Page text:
If I had a nickel for every time I heard someone set a goal or theme for this year of visibility – well, as Maren Morris puts, “I’d basically be sitting on a big ass pile of dimes.”
And it isn’t that anything is wrong with this goal but it’s just how rarely it’s backed up with actionable targets or ways to measure it.
So if, as we get closer to the end of the year (or further into it, depending on when you’re reading this), you’re finding that you haven’t made much headway towards your “get more visible” or your not seeing the payoff of your “get more visible” activities, then this post has your name written all over it.
In this post, I’m going to share with you 6 essential ingredients of setting and reaching a visibility goal.
But remember – visibility is a long-game that builds up momentum over time. And the benefits won’t always be super obvious – it could come a few months down the road with a big-break opportunity that comes knocking because of seeds you previously planted.
Visibility for Entrepreneur Rule #1 – Don’t try to be everywhere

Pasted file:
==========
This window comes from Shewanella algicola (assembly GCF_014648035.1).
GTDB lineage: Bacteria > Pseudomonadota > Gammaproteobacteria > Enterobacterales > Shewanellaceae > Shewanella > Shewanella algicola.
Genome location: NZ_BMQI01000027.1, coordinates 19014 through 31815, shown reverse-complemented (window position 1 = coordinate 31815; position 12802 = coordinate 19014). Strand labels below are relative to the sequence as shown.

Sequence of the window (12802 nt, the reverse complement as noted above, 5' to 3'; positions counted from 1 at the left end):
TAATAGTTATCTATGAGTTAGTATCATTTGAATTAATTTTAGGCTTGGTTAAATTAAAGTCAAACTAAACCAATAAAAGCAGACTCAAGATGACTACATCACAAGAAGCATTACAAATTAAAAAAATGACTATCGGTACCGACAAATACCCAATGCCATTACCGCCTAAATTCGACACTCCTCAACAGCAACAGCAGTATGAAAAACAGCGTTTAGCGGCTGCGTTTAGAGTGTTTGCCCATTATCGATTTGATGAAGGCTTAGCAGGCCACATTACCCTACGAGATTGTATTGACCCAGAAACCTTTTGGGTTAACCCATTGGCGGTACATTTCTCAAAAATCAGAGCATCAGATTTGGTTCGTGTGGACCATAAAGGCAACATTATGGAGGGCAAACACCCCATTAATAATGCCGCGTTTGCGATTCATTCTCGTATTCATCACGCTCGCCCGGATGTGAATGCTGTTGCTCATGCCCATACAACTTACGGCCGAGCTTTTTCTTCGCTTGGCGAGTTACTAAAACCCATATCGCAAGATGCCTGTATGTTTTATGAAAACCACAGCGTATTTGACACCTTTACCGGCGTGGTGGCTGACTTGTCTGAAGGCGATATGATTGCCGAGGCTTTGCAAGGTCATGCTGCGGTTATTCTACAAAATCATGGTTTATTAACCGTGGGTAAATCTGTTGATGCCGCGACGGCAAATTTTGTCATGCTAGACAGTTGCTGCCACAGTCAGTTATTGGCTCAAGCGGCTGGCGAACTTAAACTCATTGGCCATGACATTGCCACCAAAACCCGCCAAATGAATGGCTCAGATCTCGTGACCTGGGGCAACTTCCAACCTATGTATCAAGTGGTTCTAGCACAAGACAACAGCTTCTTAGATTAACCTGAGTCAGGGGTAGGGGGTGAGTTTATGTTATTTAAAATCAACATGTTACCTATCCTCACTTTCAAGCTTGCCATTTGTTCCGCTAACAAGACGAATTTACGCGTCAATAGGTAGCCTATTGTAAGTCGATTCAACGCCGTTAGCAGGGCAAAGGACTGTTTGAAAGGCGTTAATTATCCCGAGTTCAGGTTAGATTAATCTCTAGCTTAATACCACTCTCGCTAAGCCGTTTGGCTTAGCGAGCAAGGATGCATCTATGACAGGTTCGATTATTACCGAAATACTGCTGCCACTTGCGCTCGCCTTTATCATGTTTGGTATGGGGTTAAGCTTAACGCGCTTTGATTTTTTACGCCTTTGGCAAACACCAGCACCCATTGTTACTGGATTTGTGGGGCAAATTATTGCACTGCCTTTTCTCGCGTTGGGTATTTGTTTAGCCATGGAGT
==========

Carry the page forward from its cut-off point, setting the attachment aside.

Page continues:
A rookie mistake is trying to be on all the platforms, operating them all at 100% and then within a couple of weeks, burning out and being nowhere.
So when it comes to selecting which platforms to be active on – I like to remember and recommend the E.A.S.E. framework (see what I did there?).
So instead of trying to be everywhere, focus on having 4 platforms to cover these 4 EASE-ful essentials of content marketing: Educate, Attract, Sell, Engage.
- For Educate – you’ll want someone on your website to educate your audience in the form of a blog. This can be written, video or audio. But even if it’s distributed somewhere else (like YouTube or iTunes), make sure it also lives as a post on your website too so you can drive traffic there.
- For Attract – you’ll want one platform or strategy that’ll get you in front of new audiences. Choose a platform that has high visibility. This might be: Pinterest, Facebook ads, pitching yourself for collaborations or platforms.
- For Sell – you’ll want one platform or strategy for selling to your community. The highest return for me, my clients and students has always been the email list (even if it’s a small but engaged one full of the right leads!)